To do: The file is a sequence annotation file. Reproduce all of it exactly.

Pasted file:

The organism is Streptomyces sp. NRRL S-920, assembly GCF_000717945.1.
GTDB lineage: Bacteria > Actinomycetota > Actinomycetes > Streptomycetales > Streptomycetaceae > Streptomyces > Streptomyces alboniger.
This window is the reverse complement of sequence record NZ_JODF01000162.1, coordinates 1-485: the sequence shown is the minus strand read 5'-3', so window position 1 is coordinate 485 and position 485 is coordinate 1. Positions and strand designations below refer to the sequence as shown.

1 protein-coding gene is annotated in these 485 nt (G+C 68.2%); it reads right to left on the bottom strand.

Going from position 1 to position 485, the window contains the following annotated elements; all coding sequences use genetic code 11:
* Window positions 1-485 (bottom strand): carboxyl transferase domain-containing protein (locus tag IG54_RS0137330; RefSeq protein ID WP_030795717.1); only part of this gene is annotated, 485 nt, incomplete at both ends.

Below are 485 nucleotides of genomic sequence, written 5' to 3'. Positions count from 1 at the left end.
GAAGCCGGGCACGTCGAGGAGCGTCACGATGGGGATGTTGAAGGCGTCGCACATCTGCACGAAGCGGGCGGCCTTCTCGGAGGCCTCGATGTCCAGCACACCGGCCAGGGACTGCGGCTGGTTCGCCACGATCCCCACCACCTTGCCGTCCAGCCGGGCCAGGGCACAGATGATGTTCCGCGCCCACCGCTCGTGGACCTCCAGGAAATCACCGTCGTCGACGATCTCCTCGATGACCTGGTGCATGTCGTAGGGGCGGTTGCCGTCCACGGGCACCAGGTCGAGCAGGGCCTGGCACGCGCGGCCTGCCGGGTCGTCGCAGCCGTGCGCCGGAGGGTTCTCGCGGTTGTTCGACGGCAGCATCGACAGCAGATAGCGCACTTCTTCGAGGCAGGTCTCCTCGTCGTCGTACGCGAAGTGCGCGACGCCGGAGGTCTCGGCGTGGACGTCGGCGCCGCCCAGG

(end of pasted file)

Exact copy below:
The organism is Streptomyces sp. NRRL S-920, assembly GCF_000717945.1.
GTDB lineage: Bacteria > Actinomycetota > Actinomycetes > Streptomycetales > Streptomycetaceae > Streptomyces > Streptomyces alboniger.
This window is the reverse complement of sequence record NZ_JODF01000162.1, coordinates 1-485: the sequence shown is the minus strand read 5'-3', so window position 1 is coordinate 485 and position 485 is coordinate 1. Positions and strand designations below refer to the sequence as shown.

1 protein-coding gene is annotated in these 485 nt (G+C 68.2%); it reads right to left on the bottom strand.

Going from position 1 to position 485, the window contains the following annotated elements; all coding sequences use genetic code 11:
* Window positions 1-485 (bottom strand): carboxyl transferase domain-containing protein (locus tag IG54_RS0137330; RefSeq protein ID WP_030795717.1); only part of this gene is annotated, 485 nt, incomplete at both ends.

Below are 485 nucleotides of genomic sequence, written 5' to 3'. Positions count from 1 at the left end.
GAAGCCGGGCACGTCGAGGAGCGTCACGATGGGGATGTTGAAGGCGTCGCACATCTGCACGAAGCGGGCGGCCTTCTCGGAGGCCTCGATGTCCAGCACACCGGCCAGGGACTGCGGCTGGTTCGCCACGATCCCCACCACCTTGCCGTCCAGCCGGGCCAGGGCACAGATGATGTTCCGCGCCCACCGCTCGTGGACCTCCAGGAAATCACCGTCGTCGACGATCTCCTCGATGACCTGGTGCATGTCGTAGGGGCGGTTGCCGTCCACGGGCACCAGGTCGAGCAGGGCCTGGCACGCGCGGCCTGCCGGGTCGTCGCAGCCGTGCGCCGGAGGGTTCTCGCGGTTGTTCGACGGCAGCATCGACAGCAGATAGCGCACTTCTTCGAGGCAGGTCTCCTCGTCGTCGTACGCGAAGTGCGCGACGCCGGAGGTCTCGGCGTGGACGTCGGCGCCGCCCAGG